After months of talking about climate-smart agriculture and working with a handful of funding recipients, USDA is now investing up to $2.8 billion in 70 projects under the first Partnerships for Climate-Smart Commodities funding pool. The projects, which seek funds ranging from $5 million to $100 million, include everything from flood control to building carbon markets.
After sifting through 450 proposals, USDA’s Partnerships for Climate-Smart Commodities funding recipients include:
Conservation, energy and environmental groups
Trust In Food™, the sustainability division of Farm Journal, is among the USDA Partnerships for Climate-Smart Commodities project recipients for its coalition-driven Connected Ag Project.
THE IMPACT OF USDA CLIMATE FUNDING
According to Tom Vilsack, USDA secretary, these efforts will “increase the competitive advantage of U.S. agriculture both domestically and internationally,” while building wealth in rural America.
“Through today’s announcement of initial selections for the Partnerships for Climate-Smart Commodities, USDA is delivering on our promise to build and expand these market opportunities for American agriculture and be global leaders in climate-smart agricultural production,” he says.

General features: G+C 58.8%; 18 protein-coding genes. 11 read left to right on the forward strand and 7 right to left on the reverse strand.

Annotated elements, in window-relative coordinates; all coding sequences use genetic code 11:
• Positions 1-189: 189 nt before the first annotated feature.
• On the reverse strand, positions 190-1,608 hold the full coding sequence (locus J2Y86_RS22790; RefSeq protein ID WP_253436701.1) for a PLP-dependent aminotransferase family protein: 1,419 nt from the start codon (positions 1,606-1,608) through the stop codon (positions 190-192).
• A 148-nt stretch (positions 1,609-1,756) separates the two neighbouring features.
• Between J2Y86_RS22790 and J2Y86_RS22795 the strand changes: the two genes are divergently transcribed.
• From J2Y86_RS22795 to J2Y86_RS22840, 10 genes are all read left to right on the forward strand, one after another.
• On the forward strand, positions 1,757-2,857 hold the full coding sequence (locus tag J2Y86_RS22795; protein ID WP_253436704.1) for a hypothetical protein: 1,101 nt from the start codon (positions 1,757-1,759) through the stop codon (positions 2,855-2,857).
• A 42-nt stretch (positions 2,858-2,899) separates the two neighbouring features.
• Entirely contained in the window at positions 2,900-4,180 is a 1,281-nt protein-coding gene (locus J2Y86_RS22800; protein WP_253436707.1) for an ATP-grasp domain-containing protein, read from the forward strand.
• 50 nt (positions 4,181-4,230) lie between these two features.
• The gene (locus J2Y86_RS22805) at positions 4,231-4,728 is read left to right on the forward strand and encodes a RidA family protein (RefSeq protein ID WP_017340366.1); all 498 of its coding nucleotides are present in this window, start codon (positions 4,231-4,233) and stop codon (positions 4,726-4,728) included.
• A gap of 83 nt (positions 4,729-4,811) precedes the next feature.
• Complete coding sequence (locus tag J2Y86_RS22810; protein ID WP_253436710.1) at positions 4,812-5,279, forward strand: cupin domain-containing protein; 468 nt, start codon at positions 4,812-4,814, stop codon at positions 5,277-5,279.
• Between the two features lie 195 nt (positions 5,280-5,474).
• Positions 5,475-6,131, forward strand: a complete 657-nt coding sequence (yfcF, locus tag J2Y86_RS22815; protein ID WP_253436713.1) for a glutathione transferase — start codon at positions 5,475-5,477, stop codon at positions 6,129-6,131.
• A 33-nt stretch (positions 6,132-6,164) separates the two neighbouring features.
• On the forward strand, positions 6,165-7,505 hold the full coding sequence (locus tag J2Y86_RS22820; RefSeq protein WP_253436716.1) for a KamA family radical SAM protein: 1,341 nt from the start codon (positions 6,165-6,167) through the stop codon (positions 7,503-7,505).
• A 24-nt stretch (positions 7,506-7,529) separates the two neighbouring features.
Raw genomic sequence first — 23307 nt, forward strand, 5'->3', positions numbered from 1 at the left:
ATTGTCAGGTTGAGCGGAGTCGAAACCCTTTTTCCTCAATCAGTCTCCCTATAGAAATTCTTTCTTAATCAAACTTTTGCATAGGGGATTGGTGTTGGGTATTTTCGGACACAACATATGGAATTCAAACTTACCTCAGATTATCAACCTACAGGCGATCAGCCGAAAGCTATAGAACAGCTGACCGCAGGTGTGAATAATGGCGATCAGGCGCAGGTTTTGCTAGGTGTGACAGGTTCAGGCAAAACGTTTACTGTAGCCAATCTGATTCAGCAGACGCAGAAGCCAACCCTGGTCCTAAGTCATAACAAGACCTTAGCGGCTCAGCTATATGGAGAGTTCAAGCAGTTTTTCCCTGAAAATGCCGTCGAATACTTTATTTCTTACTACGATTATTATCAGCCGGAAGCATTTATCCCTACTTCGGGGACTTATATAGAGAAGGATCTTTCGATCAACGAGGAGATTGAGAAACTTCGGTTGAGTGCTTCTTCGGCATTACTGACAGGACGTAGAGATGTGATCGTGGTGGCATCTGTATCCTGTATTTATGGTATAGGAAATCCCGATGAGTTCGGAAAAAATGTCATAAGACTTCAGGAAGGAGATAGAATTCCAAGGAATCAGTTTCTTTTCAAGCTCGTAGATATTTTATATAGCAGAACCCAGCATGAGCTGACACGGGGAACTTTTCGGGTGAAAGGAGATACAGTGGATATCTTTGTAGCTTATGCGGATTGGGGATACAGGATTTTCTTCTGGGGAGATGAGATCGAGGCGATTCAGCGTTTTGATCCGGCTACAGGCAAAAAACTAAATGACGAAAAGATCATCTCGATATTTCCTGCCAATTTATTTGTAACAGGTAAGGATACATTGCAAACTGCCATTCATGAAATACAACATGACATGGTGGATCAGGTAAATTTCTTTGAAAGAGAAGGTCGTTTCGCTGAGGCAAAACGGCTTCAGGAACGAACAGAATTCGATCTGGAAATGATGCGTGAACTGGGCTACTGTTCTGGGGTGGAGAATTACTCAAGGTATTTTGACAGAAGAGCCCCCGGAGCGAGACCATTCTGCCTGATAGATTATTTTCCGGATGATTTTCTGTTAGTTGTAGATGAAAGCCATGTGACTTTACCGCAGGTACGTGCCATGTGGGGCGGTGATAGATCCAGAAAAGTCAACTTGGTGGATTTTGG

USDA’s press release says, from the funding, farmers can expect:
1. Technical and financial assistance to implement voluntary climate-smart practices.
2. Methods to quantify, monitor, report and verify greenhouse gas benefits.
3. New markets and promotion in climate-smart commodities.
With this new funding in place, USDA anticipates the projects will:
- Provide hundreds of expanded markets and revenue streams for producers and commodities ranging from traditional corn to specialty crops.
- Reach more than 50,000 farms, encompassing 20 to 25 million acres of working land engaged in climate-smart production practices such as cover crops, no-till and nutrient management.
- Sequester upward of 50 million metric tons of carbon dioxide equivalent over the lives of the projects. This is equivalent to removing more than 10 million gasoline-powered passenger vehicles from the road for one year.
- Engage more than 50 universities to help advance projects, especially with outreach and monitoring, measurement, reporting and verification.
Proposals for the 70 projects include plans to match 50% of the federal investment with nonfederal funds.